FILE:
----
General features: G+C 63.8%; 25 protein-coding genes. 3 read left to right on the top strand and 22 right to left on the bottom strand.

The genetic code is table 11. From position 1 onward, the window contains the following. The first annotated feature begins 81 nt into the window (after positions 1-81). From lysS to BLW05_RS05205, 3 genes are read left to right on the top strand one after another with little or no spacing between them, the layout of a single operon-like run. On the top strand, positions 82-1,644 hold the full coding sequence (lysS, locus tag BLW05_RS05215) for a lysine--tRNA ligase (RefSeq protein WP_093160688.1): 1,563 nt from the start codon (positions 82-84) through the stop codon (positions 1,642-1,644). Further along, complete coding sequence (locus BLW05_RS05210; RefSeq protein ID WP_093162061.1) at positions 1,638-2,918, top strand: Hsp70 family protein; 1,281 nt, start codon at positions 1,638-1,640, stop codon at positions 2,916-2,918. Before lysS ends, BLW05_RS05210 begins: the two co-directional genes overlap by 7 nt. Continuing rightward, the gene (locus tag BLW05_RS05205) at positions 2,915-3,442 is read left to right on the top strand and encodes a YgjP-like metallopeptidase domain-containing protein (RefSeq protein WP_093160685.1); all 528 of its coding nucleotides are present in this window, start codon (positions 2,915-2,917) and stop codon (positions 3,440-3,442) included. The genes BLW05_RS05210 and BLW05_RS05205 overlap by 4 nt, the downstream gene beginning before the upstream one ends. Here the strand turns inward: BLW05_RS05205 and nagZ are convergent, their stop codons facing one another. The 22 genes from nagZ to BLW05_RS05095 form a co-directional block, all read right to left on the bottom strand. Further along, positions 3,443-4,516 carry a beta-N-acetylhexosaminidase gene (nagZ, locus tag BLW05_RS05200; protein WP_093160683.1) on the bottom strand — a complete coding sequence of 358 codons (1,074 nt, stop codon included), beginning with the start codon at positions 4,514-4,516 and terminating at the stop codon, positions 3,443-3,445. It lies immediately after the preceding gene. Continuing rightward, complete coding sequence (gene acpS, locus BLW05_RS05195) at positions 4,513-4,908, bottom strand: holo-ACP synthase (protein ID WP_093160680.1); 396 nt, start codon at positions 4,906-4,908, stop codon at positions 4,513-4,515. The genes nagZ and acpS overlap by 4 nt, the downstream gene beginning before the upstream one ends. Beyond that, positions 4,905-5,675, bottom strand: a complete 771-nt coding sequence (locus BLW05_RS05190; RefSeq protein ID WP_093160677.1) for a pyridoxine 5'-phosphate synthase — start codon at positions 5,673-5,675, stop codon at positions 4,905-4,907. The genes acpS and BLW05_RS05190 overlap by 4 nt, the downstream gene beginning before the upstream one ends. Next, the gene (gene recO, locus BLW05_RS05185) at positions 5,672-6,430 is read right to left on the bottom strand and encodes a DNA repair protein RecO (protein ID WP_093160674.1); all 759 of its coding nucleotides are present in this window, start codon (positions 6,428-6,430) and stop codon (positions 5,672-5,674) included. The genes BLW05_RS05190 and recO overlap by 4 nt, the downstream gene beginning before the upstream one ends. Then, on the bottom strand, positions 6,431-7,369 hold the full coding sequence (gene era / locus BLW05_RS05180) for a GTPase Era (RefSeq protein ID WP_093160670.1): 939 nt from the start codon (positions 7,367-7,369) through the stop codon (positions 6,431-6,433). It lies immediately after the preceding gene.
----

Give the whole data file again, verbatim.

General features: G+C 63.8%; 25 protein-coding genes. 3 read left to right on the top strand and 22 right to left on the bottom strand.

The genetic code is table 11. From position 1 onward, the window contains the following. The first annotated feature begins 81 nt into the window (after positions 1-81). From lysS to BLW05_RS05205, 3 genes are read left to right on the top strand one after another with little or no spacing between them, the layout of a single operon-like run. On the top strand, positions 82-1,644 hold the full coding sequence (lysS, locus tag BLW05_RS05215) for a lysine--tRNA ligase (RefSeq protein WP_093160688.1): 1,563 nt from the start codon (positions 82-84) through the stop codon (positions 1,642-1,644). Further along, complete coding sequence (locus BLW05_RS05210; RefSeq protein ID WP_093162061.1) at positions 1,638-2,918, top strand: Hsp70 family protein; 1,281 nt, start codon at positions 1,638-1,640, stop codon at positions 2,916-2,918. Before lysS ends, BLW05_RS05210 begins: the two co-directional genes overlap by 7 nt. Continuing rightward, the gene (locus tag BLW05_RS05205) at positions 2,915-3,442 is read left to right on the top strand and encodes a YgjP-like metallopeptidase domain-containing protein (RefSeq protein WP_093160685.1); all 528 of its coding nucleotides are present in this window, start codon (positions 2,915-2,917) and stop codon (positions 3,440-3,442) included. The genes BLW05_RS05210 and BLW05_RS05205 overlap by 4 nt, the downstream gene beginning before the upstream one ends. Here the strand turns inward: BLW05_RS05205 and nagZ are convergent, their stop codons facing one another. The 22 genes from nagZ to BLW05_RS05095 form a co-directional block, all read right to left on the bottom strand. Further along, positions 3,443-4,516 carry a beta-N-acetylhexosaminidase gene (nagZ, locus tag BLW05_RS05200; protein WP_093160683.1) on the bottom strand — a complete coding sequence of 358 codons (1,074 nt, stop codon included), beginning with the start codon at positions 4,514-4,516 and terminating at the stop codon, positions 3,443-3,445. It lies immediately after the preceding gene. Continuing rightward, complete coding sequence (gene acpS, locus BLW05_RS05195) at positions 4,513-4,908, bottom strand: holo-ACP synthase (protein ID WP_093160680.1); 396 nt, start codon at positions 4,906-4,908, stop codon at positions 4,513-4,515. The genes nagZ and acpS overlap by 4 nt, the downstream gene beginning before the upstream one ends. Beyond that, positions 4,905-5,675, bottom strand: a complete 771-nt coding sequence (locus BLW05_RS05190; RefSeq protein ID WP_093160677.1) for a pyridoxine 5'-phosphate synthase — start codon at positions 5,673-5,675, stop codon at positions 4,905-4,907. The genes acpS and BLW05_RS05190 overlap by 4 nt, the downstream gene beginning before the upstream one ends. Next, the gene (gene recO, locus BLW05_RS05185) at positions 5,672-6,430 is read right to left on the bottom strand and encodes a DNA repair protein RecO (protein ID WP_093160674.1); all 759 of its coding nucleotides are present in this window, start codon (positions 6,428-6,430) and stop codon (positions 5,672-5,674) included. The genes BLW05_RS05190 and recO overlap by 4 nt, the downstream gene beginning before the upstream one ends. Then, on the bottom strand, positions 6,431-7,369 hold the full coding sequence (gene era / locus BLW05_RS05180) for a GTPase Era (RefSeq protein ID WP_093160670.1): 939 nt from the start codon (positions 7,367-7,369) through the stop codon (positions 6,431-6,433). It lies immediately after the preceding gene.